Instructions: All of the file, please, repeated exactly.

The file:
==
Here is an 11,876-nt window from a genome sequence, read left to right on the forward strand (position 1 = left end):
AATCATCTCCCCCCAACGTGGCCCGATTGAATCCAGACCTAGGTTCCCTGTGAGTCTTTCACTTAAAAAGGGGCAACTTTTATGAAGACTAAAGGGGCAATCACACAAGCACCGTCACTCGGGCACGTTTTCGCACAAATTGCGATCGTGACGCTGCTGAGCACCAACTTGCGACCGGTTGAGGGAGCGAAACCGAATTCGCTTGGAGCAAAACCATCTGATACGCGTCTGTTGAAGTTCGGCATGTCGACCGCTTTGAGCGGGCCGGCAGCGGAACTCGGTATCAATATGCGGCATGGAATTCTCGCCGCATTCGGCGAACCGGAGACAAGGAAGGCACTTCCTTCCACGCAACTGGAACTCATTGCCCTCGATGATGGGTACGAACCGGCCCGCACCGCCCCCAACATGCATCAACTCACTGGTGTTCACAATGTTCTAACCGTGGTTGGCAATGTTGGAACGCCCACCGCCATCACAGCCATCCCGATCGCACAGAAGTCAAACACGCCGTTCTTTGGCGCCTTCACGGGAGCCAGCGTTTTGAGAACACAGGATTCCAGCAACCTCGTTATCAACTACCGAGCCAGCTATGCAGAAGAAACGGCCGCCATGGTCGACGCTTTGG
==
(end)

Here is an 11,876-nt window from a genome sequence, read left to right on the forward strand (position 1 = left end):
AATCATCTCCCCCCAACGTGGCCCGATTGAATCCAGACCTAGGTTCCCTGTGAGTCTTTCACTTAAAAAGGGGCAACTTTTATGAAGACTAAAGGGGCAATCACACAAGCACCGTCACTCGGGCACGTTTTCGCACAAATTGCGATCGTGACGCTGCTGAGCACCAACTTGCGACCGGTTGAGGGAGCGAAACCGAATTCGCTTGGAGCAAAACCATCTGATACGCGTCTGTTGAAGTTCGGCATGTCGACCGCTTTGAGCGGGCCGGCAGCGGAACTCGGTATCAATATGCGGCATGGAATTCTCGCCGCATTCGGCGAACCGGAGACAAGGAAGGCACTTCCTTCCACGCAACTGGAACTCATTGCCCTCGATGATGGGTACGAACCGGCCCGCACCGCCCCCAACATGCATCAACTCACTGGTGTTCACAATGTTCTAACCGTGGTTGGCAATGTTGGAACGCCCACCGCCATCACAGCCATCCCGATCGCACAGAAGTCAAACACGCCGTTCTTTGGCGCCTTCACGGGAGCCAGCGTTTTGAGAACACAGGATTCCAGCAACCTCGTTATCAACTACCGAGCCAGCTATGCAGAAGAAACGGCCGCCATGGTCGACGCTTTGG